The EPO's Enlarged Board of Appeal (EBoA) recently issued a combined decision in referrals G2/12 and G2/13, further clarifying the extent to which European patents may be granted in respect of the products of "essentially biological processes."

Article 53(b) of the European Patent Convention (EPC) states that European patents shall not be granted in respect of "plant or animal varieties or essentially biological processes for the production of plants or animals", with the proviso that the exclusion "shall not apply to microbiological processes or the products thereof". The European patent applications underlying decisions G2/12 and G2/13 related to the production of plants (tomatoes in one case and broccoli in the other) via traditional breeding combined with additional steps. The methods concerned had been deemed excluded from patentability in decisions G1/08 and G1/07 of the Enlarged Board in 2010, but those decisions did not address the patentability of the products of such methods.

The present decision the EBoA concludes that the products of essentially biological processes are not excluded from patentability. Patents may therefore be granted in respect of such products provided, of course, that all other patentability requirements are met.

For new applications, applicants should ensure that appropriate language is included at the application preparation stage for use before the EPO, even where the focus in other territories may be on the process itself. Product claims would be allowable in certain circumstances, but product-by-process claims, which were at issue in the broccoli case, may be particularly useful where the end product cannot be easily defined. In both product or product by process claims, care must be taken to ensure that the resulting product claim is not directed to a single plant variety, since these claims would be excluded by the first part of Article 53(b) EPC ("European patents shall not be granted in respect of … plant or animal varieties …"; see also EBoA decision G1/98).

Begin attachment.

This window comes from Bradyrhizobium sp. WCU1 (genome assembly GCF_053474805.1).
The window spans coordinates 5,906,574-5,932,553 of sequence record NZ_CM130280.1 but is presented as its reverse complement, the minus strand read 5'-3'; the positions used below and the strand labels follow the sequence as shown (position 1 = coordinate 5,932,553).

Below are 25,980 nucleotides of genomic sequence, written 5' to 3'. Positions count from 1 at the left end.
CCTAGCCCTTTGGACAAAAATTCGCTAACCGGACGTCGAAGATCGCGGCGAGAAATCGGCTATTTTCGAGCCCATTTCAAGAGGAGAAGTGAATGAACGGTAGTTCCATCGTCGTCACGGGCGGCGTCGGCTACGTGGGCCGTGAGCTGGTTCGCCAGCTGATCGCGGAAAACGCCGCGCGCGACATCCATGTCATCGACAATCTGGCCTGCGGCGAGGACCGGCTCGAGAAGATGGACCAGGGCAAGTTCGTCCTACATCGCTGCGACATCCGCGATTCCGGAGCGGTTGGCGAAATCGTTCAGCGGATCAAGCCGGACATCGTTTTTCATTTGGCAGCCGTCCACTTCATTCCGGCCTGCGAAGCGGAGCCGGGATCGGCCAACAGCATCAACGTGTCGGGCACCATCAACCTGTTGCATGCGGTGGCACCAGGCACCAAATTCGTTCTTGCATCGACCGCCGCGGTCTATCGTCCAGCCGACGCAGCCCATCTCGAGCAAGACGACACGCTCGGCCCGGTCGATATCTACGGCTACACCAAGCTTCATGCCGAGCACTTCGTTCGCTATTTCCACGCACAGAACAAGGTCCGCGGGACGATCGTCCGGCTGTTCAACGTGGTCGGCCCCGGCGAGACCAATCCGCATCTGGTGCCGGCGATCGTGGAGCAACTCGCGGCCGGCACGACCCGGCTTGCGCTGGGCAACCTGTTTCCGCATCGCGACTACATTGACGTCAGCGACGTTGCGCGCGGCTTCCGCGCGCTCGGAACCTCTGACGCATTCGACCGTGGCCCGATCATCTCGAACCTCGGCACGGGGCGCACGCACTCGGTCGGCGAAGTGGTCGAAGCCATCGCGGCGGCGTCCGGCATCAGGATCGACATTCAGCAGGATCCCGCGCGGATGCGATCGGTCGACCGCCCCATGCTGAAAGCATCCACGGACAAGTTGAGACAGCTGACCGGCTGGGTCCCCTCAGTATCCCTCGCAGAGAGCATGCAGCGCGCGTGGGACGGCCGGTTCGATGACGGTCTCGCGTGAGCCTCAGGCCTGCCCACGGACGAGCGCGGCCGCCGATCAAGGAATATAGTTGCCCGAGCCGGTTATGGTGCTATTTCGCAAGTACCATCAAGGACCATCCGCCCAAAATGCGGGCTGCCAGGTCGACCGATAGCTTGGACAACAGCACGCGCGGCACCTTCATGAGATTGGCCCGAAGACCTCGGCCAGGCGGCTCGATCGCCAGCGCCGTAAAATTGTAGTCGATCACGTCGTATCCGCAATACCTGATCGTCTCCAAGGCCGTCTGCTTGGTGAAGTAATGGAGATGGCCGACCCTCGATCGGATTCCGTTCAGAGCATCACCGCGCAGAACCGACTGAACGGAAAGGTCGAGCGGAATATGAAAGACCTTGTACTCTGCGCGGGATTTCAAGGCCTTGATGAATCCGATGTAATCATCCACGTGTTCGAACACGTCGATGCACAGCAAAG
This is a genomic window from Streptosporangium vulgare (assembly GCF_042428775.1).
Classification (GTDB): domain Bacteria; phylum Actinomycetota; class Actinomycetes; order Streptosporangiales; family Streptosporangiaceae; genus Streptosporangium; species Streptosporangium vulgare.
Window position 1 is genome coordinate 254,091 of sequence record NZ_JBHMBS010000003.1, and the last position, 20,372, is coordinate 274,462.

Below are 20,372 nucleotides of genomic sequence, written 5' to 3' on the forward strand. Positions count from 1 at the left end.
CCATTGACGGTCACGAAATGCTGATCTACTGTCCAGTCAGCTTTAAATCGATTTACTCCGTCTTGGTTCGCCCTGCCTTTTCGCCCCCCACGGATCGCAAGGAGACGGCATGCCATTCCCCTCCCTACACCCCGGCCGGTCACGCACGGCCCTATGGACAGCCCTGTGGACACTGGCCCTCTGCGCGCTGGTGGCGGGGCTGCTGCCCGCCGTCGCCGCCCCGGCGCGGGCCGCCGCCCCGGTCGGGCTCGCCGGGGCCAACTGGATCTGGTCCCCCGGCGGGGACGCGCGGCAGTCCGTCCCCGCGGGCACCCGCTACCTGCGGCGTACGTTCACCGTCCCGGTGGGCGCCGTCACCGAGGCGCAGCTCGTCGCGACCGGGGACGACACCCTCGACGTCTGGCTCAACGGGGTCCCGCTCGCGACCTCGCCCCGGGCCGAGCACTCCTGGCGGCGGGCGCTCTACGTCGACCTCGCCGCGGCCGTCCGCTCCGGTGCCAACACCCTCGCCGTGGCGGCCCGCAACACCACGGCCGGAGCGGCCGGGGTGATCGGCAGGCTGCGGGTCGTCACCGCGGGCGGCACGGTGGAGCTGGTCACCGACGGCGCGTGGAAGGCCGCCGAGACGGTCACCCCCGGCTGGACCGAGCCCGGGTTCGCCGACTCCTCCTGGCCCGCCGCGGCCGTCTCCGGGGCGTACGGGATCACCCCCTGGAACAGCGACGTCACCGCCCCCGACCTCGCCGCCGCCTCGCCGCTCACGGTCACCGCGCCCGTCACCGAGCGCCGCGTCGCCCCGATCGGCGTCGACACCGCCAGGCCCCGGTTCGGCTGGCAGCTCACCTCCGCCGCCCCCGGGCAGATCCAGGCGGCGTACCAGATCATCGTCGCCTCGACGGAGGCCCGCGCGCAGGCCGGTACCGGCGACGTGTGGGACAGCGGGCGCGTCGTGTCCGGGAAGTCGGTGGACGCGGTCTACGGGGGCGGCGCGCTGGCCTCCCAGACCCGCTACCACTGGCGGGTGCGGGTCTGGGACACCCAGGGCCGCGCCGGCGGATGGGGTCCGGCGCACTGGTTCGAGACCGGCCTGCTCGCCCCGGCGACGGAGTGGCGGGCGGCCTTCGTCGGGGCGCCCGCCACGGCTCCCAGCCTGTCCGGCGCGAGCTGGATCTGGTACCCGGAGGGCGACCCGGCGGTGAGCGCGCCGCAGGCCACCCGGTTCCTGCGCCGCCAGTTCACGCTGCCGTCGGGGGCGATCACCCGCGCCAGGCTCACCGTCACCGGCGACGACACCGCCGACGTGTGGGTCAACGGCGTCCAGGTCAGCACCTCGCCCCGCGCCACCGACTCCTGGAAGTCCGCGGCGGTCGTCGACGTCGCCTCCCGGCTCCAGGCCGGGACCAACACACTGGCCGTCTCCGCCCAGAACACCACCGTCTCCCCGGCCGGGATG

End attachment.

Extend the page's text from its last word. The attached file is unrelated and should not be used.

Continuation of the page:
In the case of pending applications, converting potentially excluded process claims to product or product by process claims will be reliant on the availability of adequate basis for the relevant product claim in the application as originally filed.

When it comes to later enforcing such patents, many clients are aware that proving infringement of a product claim can be seen as a more straightforward task than proving infringing use of a patented process. However, it should be remembered that where the direct product of a patented process is concerned, it is sometimes possible to reverse the burden of proof onto the defendant.

This long awaited, but straight forward decision does bring clarity to what had previously been a grey area for applicants in this technological field.